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Weekly Market Commentary – February 26, 2018

The Markets

U.S. Treasuries are offering a lesson in supply and demand.

Last week, the U.S. Treasury auctioned $258 billion in bonds. Treasury auctions are the way the United States government finances its debt. The Treasury sells short-, intermediate-, and long-term IOUs, known as bills, notes, and bonds. When investors and governments purchase bonds, they agree to lend money to the United States. In return, the United States agrees to pay an amount of interest over a certain period of time. At the end of that time, the government is expected to repay the money borrowed.

The price and interest paid on U.S. government debt is determined by supply and demand. When there are few bonds and a lot of demand, prices rise and interest rates fall. When there are a lot of bonds and little demand, prices fall and interest rates rise.

Last week, Barron’s reported, “The law of supply and demand meant that the glut of new Treasuries temporarily drove down prices and pushed up yields. The 10-year Treasury climbed during the week – brushing 2.95 percent – but ultimately lost half a basis point, ending at 2.87 percent. (A basis point is a hundredth of a percentage point.)”

The Treasury increased its debt issuance to fund tax reform and the two-year federal budget. Reuters reported, “…tax reform is expected to add as much as $1.5 trillion to the federal debt load, while the budget agreement would increase government spending by almost $300 billion over the next two years.”

A surplus of Treasury bonds, in tandem with decreased demand as the Federal Reserve reduces the holdings it accumulated during quantitative easing, could push Treasury rates higher. In addition, MarketWatch reported the Federal Reserve appears to be committed to gradually increasing the Fed funds rate to avoid an overheating economy and keep inflation down.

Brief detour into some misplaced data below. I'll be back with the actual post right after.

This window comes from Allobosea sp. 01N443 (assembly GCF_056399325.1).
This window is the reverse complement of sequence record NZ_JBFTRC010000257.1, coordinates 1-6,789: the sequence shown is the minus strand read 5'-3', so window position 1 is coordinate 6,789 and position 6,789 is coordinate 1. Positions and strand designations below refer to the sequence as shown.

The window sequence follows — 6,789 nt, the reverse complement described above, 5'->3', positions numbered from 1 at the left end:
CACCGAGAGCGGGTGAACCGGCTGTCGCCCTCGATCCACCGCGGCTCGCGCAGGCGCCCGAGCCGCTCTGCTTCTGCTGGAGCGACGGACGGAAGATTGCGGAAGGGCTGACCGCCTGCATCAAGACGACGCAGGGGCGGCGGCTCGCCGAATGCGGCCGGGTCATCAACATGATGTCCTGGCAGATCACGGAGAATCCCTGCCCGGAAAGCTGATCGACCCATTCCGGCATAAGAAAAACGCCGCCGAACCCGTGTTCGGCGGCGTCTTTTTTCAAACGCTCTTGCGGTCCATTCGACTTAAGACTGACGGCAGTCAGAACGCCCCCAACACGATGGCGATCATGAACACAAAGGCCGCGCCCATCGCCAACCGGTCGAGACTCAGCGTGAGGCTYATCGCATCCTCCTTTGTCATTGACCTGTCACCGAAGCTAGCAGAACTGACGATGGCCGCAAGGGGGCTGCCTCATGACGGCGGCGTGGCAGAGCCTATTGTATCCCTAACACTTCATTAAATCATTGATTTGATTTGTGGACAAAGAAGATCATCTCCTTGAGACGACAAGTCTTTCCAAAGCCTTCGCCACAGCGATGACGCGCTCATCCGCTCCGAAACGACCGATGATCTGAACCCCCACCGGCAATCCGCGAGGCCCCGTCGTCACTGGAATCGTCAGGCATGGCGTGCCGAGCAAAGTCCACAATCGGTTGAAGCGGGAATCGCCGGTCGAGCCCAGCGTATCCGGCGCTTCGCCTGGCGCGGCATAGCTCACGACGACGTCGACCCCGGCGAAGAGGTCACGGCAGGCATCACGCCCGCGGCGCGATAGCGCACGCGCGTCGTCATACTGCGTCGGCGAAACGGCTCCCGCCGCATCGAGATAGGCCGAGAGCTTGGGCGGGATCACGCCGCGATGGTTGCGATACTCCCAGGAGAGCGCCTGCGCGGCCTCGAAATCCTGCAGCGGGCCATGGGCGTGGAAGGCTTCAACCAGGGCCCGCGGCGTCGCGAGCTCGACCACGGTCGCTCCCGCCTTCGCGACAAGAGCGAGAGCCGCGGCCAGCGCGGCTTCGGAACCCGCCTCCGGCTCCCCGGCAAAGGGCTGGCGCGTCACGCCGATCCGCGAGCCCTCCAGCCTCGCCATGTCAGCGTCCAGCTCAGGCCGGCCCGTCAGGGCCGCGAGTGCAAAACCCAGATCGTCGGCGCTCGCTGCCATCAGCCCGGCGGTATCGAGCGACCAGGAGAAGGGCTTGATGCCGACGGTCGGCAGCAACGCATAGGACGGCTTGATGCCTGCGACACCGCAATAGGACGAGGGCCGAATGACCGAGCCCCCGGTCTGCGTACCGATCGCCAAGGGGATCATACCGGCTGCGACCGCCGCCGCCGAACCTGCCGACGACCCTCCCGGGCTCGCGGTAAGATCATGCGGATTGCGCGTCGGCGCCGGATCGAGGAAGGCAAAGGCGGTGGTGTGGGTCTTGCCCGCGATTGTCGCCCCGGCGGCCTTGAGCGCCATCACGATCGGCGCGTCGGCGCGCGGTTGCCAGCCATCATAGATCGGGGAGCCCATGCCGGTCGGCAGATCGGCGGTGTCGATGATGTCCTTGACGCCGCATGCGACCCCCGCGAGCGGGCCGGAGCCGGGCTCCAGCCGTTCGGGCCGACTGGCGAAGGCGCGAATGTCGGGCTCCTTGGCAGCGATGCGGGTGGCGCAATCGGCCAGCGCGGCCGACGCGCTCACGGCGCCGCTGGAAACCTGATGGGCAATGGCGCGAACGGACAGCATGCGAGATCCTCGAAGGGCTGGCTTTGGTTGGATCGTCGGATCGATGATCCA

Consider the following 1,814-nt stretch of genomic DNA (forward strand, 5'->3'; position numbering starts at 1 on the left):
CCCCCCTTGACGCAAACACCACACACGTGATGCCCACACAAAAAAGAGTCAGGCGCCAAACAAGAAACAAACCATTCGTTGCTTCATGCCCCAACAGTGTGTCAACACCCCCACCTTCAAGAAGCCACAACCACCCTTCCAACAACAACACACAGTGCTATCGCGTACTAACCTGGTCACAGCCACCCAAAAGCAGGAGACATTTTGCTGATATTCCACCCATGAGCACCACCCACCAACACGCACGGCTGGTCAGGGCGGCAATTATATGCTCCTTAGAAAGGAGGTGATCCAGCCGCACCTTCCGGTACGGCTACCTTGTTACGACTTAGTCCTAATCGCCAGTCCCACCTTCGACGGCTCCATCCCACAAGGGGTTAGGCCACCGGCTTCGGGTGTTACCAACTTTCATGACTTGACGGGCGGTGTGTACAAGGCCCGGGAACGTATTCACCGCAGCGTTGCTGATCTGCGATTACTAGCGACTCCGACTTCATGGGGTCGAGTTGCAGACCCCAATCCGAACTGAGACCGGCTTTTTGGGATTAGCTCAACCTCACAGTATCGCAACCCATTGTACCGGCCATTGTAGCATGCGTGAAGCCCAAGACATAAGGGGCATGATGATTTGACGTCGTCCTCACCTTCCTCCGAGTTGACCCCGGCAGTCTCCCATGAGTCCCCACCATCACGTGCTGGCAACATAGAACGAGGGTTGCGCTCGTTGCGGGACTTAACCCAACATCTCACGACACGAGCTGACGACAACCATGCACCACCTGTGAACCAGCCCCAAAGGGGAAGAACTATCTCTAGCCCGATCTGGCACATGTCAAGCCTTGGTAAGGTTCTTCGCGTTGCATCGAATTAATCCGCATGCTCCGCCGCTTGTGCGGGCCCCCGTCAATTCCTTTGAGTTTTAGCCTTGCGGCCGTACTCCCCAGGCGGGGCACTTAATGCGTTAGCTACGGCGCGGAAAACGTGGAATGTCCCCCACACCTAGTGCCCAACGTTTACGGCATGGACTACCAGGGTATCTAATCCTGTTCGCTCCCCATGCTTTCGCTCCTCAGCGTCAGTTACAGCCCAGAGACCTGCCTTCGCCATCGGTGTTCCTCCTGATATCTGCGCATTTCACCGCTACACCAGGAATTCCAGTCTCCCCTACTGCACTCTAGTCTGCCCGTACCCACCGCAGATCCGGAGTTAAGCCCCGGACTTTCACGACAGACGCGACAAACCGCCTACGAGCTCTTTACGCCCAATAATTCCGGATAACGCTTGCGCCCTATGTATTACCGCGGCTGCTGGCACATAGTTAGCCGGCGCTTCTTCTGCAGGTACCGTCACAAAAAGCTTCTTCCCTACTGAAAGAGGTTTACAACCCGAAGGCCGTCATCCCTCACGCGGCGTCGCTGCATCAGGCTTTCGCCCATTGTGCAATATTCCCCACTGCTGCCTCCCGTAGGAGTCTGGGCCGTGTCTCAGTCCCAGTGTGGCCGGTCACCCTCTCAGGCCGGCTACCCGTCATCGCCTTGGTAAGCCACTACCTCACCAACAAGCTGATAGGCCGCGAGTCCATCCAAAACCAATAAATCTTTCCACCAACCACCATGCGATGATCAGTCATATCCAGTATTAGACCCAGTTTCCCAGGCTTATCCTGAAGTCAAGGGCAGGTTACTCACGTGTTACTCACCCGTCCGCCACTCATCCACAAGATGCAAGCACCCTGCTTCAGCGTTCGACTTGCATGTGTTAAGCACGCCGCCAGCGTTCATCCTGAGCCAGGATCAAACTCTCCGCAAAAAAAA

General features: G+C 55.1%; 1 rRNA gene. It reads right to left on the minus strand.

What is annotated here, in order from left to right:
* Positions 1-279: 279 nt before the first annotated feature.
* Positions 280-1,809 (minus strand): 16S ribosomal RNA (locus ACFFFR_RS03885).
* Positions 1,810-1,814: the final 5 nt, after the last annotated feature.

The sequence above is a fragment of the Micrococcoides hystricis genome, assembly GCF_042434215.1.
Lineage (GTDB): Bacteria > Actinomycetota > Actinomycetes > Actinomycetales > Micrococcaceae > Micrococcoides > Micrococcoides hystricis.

Higher interest rates may be coming.

OLYMPIC ATHLETES HAVE TO PAY THE BILLS, TOO. Not every American Olympian and Paralympian is a household name. reported, “These athletes don’t have the same kind of lucrative sponsorship deals as Olympic standouts like snowboarder Shaun White or alpine skiing star Lindsey Vonn – so they have to make ends meet, which can often mean squeezing in extra shifts during the off season, heading to the gym early in the morning before work and moving from a full-time position to a part-time one with no replacement for those lost wages.”

So, how do lesser-known athletes pay the bills while training?

  • Sled hockey player Josh Pauls is a sales account executive. His teammate Steve Cash is a personal banker.
  • Pairs figure skater Chris Knierim works as an auto mechanic and wants to have his own auto shop someday.
  • Biathlon competitor Lowell Bailey is a singer and songwriter who plays in bluegrass bands.
  • Curling team member Nina Roth is a registered nurse. Her teammate Tabitha Peterson is a pharmacist.
  • Snowboarder Jonathan Cheever is a licensed plumber.
  • Luger Emily Sweeney is a member of the National Guard, and so is bobsledder Nick Cunningham.
  • Short track speed skater Jessica Kooreman has a real estate license.
  • Luger Justin Krewson is a firefighter.
  • Snowboarder Mike Schultz designs and engineers prosthetics.
  • Nordic skier Kendall Gretsch works in tech support.